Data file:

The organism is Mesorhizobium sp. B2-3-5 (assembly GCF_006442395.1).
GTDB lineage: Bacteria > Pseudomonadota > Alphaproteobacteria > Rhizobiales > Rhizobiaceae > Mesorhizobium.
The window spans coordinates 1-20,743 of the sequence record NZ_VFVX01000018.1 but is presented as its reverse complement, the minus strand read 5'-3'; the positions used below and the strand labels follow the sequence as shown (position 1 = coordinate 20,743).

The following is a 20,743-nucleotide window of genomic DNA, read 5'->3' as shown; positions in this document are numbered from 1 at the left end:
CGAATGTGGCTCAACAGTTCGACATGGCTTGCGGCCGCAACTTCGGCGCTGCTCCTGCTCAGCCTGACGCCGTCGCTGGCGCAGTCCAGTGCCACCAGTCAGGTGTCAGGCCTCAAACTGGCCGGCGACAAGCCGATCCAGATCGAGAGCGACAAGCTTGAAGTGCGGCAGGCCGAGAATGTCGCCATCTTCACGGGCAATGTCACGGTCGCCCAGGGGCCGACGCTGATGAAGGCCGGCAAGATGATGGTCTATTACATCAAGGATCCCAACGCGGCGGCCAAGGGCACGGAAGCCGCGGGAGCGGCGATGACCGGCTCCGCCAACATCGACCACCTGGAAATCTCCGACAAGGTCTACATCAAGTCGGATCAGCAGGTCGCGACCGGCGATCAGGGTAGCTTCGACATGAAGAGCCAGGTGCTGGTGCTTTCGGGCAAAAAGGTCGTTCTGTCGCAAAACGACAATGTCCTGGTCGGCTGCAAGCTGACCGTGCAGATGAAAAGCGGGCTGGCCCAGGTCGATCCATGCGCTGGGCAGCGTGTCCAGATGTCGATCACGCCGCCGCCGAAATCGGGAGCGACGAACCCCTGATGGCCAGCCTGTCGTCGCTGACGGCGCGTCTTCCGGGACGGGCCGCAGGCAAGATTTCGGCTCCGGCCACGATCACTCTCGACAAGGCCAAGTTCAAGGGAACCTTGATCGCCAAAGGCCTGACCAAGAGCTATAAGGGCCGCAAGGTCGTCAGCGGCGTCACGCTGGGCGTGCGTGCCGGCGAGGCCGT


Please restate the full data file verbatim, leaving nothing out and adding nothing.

The organism is Mesorhizobium sp. B2-3-5 (assembly GCF_006442395.1).
GTDB lineage: Bacteria > Pseudomonadota > Alphaproteobacteria > Rhizobiales > Rhizobiaceae > Mesorhizobium.
The window spans coordinates 1-20,743 of the sequence record NZ_VFVX01000018.1 but is presented as its reverse complement, the minus strand read 5'-3'; the positions used below and the strand labels follow the sequence as shown (position 1 = coordinate 20,743).

The following is a 20,743-nucleotide window of genomic DNA, read 5'->3' as shown; positions in this document are numbered from 1 at the left end:
CGAATGTGGCTCAACAGTTCGACATGGCTTGCGGCCGCAACTTCGGCGCTGCTCCTGCTCAGCCTGACGCCGTCGCTGGCGCAGTCCAGTGCCACCAGTCAGGTGTCAGGCCTCAAACTGGCCGGCGACAAGCCGATCCAGATCGAGAGCGACAAGCTTGAAGTGCGGCAGGCCGAGAATGTCGCCATCTTCACGGGCAATGTCACGGTCGCCCAGGGGCCGACGCTGATGAAGGCCGGCAAGATGATGGTCTATTACATCAAGGATCCCAACGCGGCGGCCAAGGGCACGGAAGCCGCGGGAGCGGCGATGACCGGCTCCGCCAACATCGACCACCTGGAAATCTCCGACAAGGTCTACATCAAGTCGGATCAGCAGGTCGCGACCGGCGATCAGGGTAGCTTCGACATGAAGAGCCAGGTGCTGGTGCTTTCGGGCAAAAAGGTCGTTCTGTCGCAAAACGACAATGTCCTGGTCGGCTGCAAGCTGACCGTGCAGATGAAAAGCGGGCTGGCCCAGGTCGATCCATGCGCTGGGCAGCGTGTCCAGATGTCGATCACGCCGCCGCCGAAATCGGGAGCGACGAACCCCTGATGGCCAGCCTGTCGTCGCTGACGGCGCGTCTTCCGGGACGGGCCGCAGGCAAGATTTCGGCTCCGGCCACGATCACTCTCGACAAGGCCAAGTTCAAGGGAACCTTGATCGCCAAAGGCCTGACCAAGAGCTATAAGGGCCGCAAGGTCGTCAGCGGCGTCACGCTGGGCGTGCGTGCCGGCGAGGCCGT